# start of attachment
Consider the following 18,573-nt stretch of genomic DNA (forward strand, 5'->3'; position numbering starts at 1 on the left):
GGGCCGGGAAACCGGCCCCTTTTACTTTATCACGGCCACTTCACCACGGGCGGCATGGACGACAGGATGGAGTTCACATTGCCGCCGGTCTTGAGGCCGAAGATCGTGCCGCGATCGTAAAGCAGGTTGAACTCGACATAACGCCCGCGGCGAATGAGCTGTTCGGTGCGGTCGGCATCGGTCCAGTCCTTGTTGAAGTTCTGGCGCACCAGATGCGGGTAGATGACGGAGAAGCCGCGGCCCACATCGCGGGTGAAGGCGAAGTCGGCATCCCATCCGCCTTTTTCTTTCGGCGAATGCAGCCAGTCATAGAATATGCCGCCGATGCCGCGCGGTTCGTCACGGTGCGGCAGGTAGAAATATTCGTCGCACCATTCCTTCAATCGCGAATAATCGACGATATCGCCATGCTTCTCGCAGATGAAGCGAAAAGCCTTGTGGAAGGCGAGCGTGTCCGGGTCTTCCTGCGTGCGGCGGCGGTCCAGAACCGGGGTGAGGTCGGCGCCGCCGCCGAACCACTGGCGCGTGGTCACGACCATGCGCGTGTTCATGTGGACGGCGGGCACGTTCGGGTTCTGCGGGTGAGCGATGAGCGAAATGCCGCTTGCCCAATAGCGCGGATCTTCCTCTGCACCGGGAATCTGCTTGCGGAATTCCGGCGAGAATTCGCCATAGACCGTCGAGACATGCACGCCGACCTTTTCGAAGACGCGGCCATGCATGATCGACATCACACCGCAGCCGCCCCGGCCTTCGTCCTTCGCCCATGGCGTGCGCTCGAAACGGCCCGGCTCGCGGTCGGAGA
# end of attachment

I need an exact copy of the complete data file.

Consider the following 18,573-nt stretch of genomic DNA (forward strand, 5'->3'; position numbering starts at 1 on the left):
GGGCCGGGAAACCGGCCCCTTTTACTTTATCACGGCCACTTCACCACGGGCGGCATGGACGACAGGATGGAGTTCACATTGCCGCCGGTCTTGAGGCCGAAGATCGTGCCGCGATCGTAAAGCAGGTTGAACTCGACATAACGCCCGCGGCGAATGAGCTGTTCGGTGCGGTCGGCATCGGTCCAGTCCTTGTTGAAGTTCTGGCGCACCAGATGCGGGTAGATGACGGAGAAGCCGCGGCCCACATCGCGGGTGAAGGCGAAGTCGGCATCCCATCCGCCTTTTTCTTTCGGCGAATGCAGCCAGTCATAGAATATGCCGCCGATGCCGCGCGGTTCGTCACGGTGCGGCAGGTAGAAATATTCGTCGCACCATTCCTTCAATCGCGAATAATCGACGATATCGCCATGCTTCTCGCAGATGAAGCGAAAAGCCTTGTGGAAGGCGAGCGTGTCCGGGTCTTCCTGCGTGCGGCGGCGGTCCAGAACCGGGGTGAGGTCGGCGCCGCCGCCGAACCACTGGCGCGTGGTCACGACCATGCGCGTGTTCATGTGGACGGCGGGCACGTTCGGGTTCTGCGGGTGAGCGATGAGCGAAATGCCGCTTGCCCAATAGCGCGGATCTTCCTCTGCACCGGGAATCTGCTTGCGGAATTCCGGCGAGAATTCGCCATAGACCGTCGAGACATGCACGCCGACCTTTTCGAAGACGCGGCCATGCATGATCGACATCACACCGCAGCCGCCCCGGCCTTCGTCCTTCGCCCATGGCGTGCGCTCGAAACGGCCCGGCTCGCGGTCGGAGA